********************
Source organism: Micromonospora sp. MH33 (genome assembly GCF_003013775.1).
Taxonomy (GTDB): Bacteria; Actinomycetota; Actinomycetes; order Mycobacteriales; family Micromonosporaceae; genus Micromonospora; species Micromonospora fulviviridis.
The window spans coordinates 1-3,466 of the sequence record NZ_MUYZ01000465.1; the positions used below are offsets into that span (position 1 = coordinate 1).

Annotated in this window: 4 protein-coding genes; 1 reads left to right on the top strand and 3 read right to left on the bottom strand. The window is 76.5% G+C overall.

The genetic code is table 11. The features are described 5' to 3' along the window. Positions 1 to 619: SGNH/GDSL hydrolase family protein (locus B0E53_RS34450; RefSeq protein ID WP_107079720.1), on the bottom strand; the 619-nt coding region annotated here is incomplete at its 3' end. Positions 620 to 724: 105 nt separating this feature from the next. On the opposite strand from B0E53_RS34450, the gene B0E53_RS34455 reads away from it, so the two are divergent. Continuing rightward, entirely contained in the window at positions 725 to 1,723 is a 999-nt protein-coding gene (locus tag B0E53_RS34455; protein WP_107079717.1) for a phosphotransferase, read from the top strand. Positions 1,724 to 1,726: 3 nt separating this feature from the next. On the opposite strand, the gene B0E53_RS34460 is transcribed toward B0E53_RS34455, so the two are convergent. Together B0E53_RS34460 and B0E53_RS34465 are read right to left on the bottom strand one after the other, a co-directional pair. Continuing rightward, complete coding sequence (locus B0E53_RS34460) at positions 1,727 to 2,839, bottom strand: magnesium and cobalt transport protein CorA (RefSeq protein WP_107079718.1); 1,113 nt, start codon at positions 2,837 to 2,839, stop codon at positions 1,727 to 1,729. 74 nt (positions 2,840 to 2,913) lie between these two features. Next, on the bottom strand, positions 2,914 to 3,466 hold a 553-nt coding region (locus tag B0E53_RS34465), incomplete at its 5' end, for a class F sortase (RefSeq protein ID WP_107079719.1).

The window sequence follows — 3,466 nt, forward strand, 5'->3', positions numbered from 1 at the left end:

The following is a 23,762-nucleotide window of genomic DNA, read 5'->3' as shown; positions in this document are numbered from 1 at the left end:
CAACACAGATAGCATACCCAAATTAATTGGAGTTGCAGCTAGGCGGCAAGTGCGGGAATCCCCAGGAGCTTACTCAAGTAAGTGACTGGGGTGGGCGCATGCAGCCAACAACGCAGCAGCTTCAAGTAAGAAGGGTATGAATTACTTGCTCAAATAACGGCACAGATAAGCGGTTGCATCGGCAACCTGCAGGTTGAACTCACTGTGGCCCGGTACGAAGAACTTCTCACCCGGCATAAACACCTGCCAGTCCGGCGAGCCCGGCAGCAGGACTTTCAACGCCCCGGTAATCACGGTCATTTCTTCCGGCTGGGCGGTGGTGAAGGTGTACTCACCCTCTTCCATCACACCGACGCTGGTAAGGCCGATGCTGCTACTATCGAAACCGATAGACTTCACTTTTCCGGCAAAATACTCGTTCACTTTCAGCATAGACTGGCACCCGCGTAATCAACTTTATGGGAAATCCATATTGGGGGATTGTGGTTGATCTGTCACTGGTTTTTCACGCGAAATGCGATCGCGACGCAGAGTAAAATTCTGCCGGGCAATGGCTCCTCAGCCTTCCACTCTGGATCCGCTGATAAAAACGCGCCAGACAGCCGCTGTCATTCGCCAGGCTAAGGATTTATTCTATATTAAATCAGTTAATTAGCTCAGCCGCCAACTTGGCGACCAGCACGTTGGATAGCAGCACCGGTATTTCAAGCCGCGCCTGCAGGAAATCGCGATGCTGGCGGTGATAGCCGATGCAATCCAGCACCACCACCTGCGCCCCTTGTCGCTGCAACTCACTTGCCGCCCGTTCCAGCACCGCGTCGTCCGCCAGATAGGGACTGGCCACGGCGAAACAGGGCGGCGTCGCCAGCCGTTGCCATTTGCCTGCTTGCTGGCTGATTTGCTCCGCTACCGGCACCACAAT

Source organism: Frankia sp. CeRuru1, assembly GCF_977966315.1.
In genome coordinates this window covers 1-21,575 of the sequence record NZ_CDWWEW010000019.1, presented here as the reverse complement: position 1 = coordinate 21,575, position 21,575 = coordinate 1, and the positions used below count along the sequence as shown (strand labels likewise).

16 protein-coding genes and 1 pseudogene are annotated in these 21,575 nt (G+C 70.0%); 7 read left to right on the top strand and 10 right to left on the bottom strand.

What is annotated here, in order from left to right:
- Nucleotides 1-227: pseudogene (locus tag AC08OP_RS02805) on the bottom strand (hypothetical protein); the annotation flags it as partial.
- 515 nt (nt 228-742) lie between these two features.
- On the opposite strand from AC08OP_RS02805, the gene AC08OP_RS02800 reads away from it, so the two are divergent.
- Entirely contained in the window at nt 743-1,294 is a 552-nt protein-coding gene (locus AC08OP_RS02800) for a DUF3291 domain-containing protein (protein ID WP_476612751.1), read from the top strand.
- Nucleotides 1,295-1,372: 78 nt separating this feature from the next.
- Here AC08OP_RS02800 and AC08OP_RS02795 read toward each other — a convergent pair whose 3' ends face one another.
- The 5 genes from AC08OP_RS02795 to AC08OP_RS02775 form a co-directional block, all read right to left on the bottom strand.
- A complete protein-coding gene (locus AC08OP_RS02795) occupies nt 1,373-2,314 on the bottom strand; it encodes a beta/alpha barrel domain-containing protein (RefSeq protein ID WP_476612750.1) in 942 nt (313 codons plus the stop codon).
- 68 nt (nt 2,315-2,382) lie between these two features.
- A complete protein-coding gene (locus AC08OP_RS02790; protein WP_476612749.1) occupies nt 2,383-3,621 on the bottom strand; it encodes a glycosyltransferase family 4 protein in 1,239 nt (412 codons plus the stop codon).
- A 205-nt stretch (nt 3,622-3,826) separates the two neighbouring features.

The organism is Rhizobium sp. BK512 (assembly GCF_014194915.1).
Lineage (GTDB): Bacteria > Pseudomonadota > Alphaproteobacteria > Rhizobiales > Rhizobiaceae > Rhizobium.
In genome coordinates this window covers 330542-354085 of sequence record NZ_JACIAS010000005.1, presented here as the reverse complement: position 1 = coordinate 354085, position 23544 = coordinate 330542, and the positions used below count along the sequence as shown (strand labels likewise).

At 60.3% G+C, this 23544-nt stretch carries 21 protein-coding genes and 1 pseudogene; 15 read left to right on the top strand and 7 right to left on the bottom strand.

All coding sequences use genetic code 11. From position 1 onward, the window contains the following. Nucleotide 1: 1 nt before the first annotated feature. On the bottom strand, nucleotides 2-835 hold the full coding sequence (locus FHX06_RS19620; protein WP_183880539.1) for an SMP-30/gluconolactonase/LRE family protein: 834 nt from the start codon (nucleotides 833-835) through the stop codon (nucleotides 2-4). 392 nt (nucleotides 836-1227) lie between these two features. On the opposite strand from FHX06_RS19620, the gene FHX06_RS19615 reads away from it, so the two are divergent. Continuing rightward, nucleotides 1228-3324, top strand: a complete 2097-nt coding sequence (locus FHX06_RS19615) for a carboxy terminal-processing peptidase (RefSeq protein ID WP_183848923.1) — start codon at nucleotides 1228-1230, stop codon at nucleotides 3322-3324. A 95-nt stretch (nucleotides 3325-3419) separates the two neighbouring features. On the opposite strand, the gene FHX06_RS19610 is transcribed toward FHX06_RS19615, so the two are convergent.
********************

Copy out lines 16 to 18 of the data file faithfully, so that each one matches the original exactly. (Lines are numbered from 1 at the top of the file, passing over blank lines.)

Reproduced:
- Entirely contained in the window at nt 743-1,294 is a 552-nt protein-coding gene (locus AC08OP_RS02800) for a DUF3291 domain-containing protein (protein ID WP_476612751.1), read from the top strand.
- Nucleotides 1,295-1,372: 78 nt separating this feature from the next.
- Here AC08OP_RS02800 and AC08OP_RS02795 read toward each other — a convergent pair whose 3' ends face one another.